Mounds of lacy foliage and a mix of bright paprika, pumpkin orange, and lemon yellow-color blossoms lend Signet marigold a delicate, refined appearance that is quite unlike its relative, the <a href="https://www.bhg.com/gardening/plant-dictionary/annual/african-marigold/… marigold. Just as easy-to-grow from seed and as long-flowering as the more common large marigold, Signet marigold is a vintage plant that is regaining popularity. Add this little wonder to containers and garden planting beds for months of easy-care color.
Garden Plans For Signet Marigold
There are hundreds of landscape uses for this petite plant. Edge a narrow walkway with the bright blossoms of Signet marigold. Add several plants to a window box for ever-present color right outside your window. Pair Signet marigold with African and French marigolds for a show of color from early summer until the first frost. Add a group of nectar-rich signets to landscape bed to attract butterflies and then sit back and watch the show.
Signet Marigold Care Must-Knows
Signet marigolds grow best in full sun and moist, well-drained soil. They will tolerate periods of drought after they establish a strong root system. Start plants from seed or from transplants. Seeds can be started indoors 4 to 6 weeks before the last expected frost. Plant seeds 1 inch apart in a container of well-drained seed starting mix. Plant seeds ¼ inch deep, and keep the soil moist until you are ready to transplant them outside.
Or, you can sow seed directly into well-worked garden soil once all danger of frost is past. Space seeds 2 to 3 inches apart and plant them ¼ inch deep. Marigold seeds germinate quickly, so expect to see fine, grasslike foliage pop out of the ground about 7 days after planting. Water plants regularly for the best blossom. Fertilizing can improve flowering, but it is not necessary. If you decide to fertilize, use an all-purpose fertilizer every couple of weeks, following package application directions carefully. If plants become tall, lanky, and bedraggled looking, cut them back by half their height, and they will send forth new foliage and blossoms.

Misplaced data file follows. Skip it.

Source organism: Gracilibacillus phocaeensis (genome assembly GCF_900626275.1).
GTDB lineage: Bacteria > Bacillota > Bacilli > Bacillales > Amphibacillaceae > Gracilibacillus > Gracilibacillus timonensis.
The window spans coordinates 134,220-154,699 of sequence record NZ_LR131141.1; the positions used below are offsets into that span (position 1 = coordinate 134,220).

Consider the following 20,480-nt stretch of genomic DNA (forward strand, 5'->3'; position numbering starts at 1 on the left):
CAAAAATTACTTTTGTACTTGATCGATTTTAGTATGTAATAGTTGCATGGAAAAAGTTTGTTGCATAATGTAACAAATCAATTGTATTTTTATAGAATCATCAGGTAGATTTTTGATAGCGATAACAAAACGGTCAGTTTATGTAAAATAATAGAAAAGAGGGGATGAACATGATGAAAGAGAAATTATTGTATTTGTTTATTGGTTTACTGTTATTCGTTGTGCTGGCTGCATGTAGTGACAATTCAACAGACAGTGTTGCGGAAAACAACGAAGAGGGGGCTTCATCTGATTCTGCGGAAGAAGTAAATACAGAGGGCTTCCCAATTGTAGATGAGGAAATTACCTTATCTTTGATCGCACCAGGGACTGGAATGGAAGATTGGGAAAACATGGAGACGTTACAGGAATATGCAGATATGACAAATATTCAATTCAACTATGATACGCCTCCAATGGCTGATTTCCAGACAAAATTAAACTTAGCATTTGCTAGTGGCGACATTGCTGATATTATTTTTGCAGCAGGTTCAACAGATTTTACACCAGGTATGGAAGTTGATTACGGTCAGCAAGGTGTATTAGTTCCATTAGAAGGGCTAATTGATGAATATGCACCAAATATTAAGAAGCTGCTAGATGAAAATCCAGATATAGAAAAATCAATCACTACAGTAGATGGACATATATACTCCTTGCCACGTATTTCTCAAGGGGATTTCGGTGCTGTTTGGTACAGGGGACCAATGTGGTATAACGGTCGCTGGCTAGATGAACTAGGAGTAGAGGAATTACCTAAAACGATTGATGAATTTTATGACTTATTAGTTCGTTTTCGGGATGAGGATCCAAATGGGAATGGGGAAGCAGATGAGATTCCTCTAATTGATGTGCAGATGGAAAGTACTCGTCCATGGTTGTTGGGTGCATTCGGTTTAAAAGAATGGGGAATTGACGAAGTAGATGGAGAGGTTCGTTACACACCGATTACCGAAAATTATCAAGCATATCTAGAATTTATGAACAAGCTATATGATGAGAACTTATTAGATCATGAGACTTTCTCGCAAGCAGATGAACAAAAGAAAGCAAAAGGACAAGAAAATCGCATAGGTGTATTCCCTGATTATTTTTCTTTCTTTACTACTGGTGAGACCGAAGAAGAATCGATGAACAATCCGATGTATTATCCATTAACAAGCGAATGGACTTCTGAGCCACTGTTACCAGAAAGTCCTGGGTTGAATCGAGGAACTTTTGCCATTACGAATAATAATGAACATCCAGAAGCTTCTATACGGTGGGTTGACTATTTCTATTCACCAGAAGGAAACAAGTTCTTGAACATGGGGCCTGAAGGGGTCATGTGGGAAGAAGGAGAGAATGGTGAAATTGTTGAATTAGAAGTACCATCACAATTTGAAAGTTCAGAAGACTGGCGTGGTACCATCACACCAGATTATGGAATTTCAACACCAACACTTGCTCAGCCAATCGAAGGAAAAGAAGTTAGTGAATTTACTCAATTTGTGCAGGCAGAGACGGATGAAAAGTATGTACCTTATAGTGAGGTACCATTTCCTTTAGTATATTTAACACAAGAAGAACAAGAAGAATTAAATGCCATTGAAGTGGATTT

More Varieties Of Signet Marigold
Plant Signet Marigold With:
You can depend on this cottage-garden favorite to fill your garden with color all season long. The simple, daisylike flowers appear in cheery shades on tall stems that are great for cutting. The lacy foliage makes a great backdrop for shorter plants, as well. Cosmos often self-seeds in the garden, so you may only have to plant it once, though the colors can appear muddy or odd in the reseeders.Plant cosmos from seed directly in the ground in spring. Or start from established seedlings. This flower doesn't like fertilizing or conditions that are too rich, which causes the foliage to be large and lush but with fewer blooms. It does best with average moisture but will tolerate drought.
Geraniums have been a gardener's favorite for well over a century. The old-fashioned standard for beds, borders, and containers, geranium is still one of the most popular plants today. Traditional bedding types love hot weather and hold up well to dry conditions; many offer colorful foliage. Regal, also called Martha Washington, geraniums are more delicate-looking and do better in the cool conditions of spring and fall.Though most geraniums are grown as annuals, they are perennials in Zones 10-11. Bring them indoors to overwinter, if you like, then replant outdoors in spring. Or they can bloom indoors all year long if they get enough light.
Among the most popular container-garden plants, sweet potato vine is a vigorous grower that you can count on to make a big impact. Its colorful foliage, in shades of chartreuse or purple, accents just about any other plant. Grow a few together in a large pot, and they make a big impact all on their own.Sweet potato vines do best during the warm days of summer and prefer moist, well-drained soil. They thrive in sun or shade.